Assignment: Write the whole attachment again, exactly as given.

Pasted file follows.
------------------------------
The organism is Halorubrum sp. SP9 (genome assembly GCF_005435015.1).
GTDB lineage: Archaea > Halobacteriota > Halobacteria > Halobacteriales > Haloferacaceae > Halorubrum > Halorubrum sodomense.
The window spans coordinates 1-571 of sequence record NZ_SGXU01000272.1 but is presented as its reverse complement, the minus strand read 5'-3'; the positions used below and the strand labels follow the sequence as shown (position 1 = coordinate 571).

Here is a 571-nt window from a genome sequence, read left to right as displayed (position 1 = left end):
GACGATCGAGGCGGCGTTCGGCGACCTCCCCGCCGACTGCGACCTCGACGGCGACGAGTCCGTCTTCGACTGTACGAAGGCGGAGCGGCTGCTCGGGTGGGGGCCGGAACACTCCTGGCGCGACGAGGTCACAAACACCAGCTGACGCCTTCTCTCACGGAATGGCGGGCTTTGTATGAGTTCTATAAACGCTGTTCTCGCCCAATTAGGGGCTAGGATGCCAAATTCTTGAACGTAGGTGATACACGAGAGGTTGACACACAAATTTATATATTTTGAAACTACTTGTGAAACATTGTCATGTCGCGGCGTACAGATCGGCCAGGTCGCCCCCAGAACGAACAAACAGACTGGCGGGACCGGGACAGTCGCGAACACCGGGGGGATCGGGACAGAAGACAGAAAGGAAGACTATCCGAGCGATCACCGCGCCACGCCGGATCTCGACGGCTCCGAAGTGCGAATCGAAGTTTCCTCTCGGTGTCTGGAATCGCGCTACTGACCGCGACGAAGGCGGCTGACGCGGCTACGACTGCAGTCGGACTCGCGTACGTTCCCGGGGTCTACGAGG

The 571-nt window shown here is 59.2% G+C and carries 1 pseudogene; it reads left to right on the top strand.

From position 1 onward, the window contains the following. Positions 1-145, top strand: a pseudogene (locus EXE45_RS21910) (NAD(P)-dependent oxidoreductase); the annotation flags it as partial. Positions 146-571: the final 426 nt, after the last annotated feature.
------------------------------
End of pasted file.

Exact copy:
The organism is Halorubrum sp. SP9 (genome assembly GCF_005435015.1).
GTDB lineage: Archaea > Halobacteriota > Halobacteria > Halobacteriales > Haloferacaceae > Halorubrum > Halorubrum sodomense.
The window spans coordinates 1-571 of sequence record NZ_SGXU01000272.1 but is presented as its reverse complement, the minus strand read 5'-3'; the positions used below and the strand labels follow the sequence as shown (position 1 = coordinate 571).

Here is a 571-nt window from a genome sequence, read left to right as displayed (position 1 = left end):
GACGATCGAGGCGGCGTTCGGCGACCTCCCCGCCGACTGCGACCTCGACGGCGACGAGTCCGTCTTCGACTGTACGAAGGCGGAGCGGCTGCTCGGGTGGGGGCCGGAACACTCCTGGCGCGACGAGGTCACAAACACCAGCTGACGCCTTCTCTCACGGAATGGCGGGCTTTGTATGAGTTCTATAAACGCTGTTCTCGCCCAATTAGGGGCTAGGATGCCAAATTCTTGAACGTAGGTGATACACGAGAGGTTGACACACAAATTTATATATTTTGAAACTACTTGTGAAACATTGTCATGTCGCGGCGTACAGATCGGCCAGGTCGCCCCCAGAACGAACAAACAGACTGGCGGGACCGGGACAGTCGCGAACACCGGGGGGATCGGGACAGAAGACAGAAAGGAAGACTATCCGAGCGATCACCGCGCCACGCCGGATCTCGACGGCTCCGAAGTGCGAATCGAAGTTTCCTCTCGGTGTCTGGAATCGCGCTACTGACCGCGACGAAGGCGGCTGACGCGGCTACGACTGCAGTCGGACTCGCGTACGTTCCCGGGGTCTACGAGG

The 571-nt window shown here is 59.2% G+C and carries 1 pseudogene; it reads left to right on the top strand.

From position 1 onward, the window contains the following. Positions 1-145, top strand: a pseudogene (locus EXE45_RS21910) (NAD(P)-dependent oxidoreductase); the annotation flags it as partial. Positions 146-571: the final 426 nt, after the last annotated feature.